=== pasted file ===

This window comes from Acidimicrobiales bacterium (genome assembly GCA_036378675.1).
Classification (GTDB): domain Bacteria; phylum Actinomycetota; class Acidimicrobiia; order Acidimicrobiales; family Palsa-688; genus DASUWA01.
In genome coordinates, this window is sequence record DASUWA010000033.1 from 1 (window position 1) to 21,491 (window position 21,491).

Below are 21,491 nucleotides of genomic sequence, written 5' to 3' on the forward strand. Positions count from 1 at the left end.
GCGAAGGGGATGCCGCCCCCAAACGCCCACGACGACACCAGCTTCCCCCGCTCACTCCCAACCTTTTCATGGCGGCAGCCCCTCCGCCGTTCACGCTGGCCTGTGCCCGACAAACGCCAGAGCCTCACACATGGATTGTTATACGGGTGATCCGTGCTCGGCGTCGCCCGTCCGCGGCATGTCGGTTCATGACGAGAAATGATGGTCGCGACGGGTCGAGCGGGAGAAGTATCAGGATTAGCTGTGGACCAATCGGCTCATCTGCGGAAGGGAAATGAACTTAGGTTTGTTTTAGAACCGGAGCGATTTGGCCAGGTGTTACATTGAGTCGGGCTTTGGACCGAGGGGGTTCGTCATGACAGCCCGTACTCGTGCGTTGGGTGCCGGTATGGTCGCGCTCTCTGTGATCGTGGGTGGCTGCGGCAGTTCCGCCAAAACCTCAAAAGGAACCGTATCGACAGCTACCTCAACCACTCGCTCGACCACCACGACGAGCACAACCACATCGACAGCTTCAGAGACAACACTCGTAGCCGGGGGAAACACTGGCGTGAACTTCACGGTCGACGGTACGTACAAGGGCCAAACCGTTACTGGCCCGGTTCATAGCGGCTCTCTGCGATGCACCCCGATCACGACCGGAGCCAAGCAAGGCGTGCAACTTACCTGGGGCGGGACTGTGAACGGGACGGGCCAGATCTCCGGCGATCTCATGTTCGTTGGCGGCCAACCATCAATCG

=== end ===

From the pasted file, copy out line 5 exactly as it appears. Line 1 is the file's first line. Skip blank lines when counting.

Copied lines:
GCGAAGGGGATGCCGCCCCCAAACGCCCACGACGACACCAGCTTCCCCCGCTCACTCCCAACCTTTTCATGGCGGCAGCCCCTCCGCCGTTCACGCTGGCCTGTGCCCGACAAACGCCAGAGCCTCACACATGGATTGTTATACGGGTGATCCGTGCTCGGCGTCGCCCGTCCGCGGCATGTCGGTTCATGACGAGAAATGATGGTCGCGACGGGTCGAGCGGGAGAAGTATCAGGATTAGCTGTGGACCAATCGGCTCATCTGCGGAAGGGAAATGAACTTAGGTTTGTTTTAGAACCGGAGCGATTTGGCCAGGTGTTACATTGAGTCGGGCTTTGGACCGAGGGGGTTCGTCATGACAGCCCGTACTCGTGCGTTGGGTGCCGGTATGGTCGCGCTCTCTGTGATCGTGGGTGGCTGCGGCAGTTCCGCCAAAACCTCAAAAGGAACCGTATCGACAGCTACCTCAACCACTCGCTCGACCACCACGACGAGCACAACCACATCGACAGCTTCAGAGACAACACTCGTAGCCGGGGGAAACACTGGCGTGAACTTCACGGTCGACGGTACGTACAAGGGCCAAACCGTTACTGGCCCGGTTCATAGCGGCTCTCTGCGATGCACCCCGATCACGACCGGAGCCAAGCAAGGCGTGCAACTTACCTGGGGCGGGACTGTGAACGGGACGGGCCAGATCTCCGGCGATCTCATGTTCGTTGGCGGCCAACCATCAATCG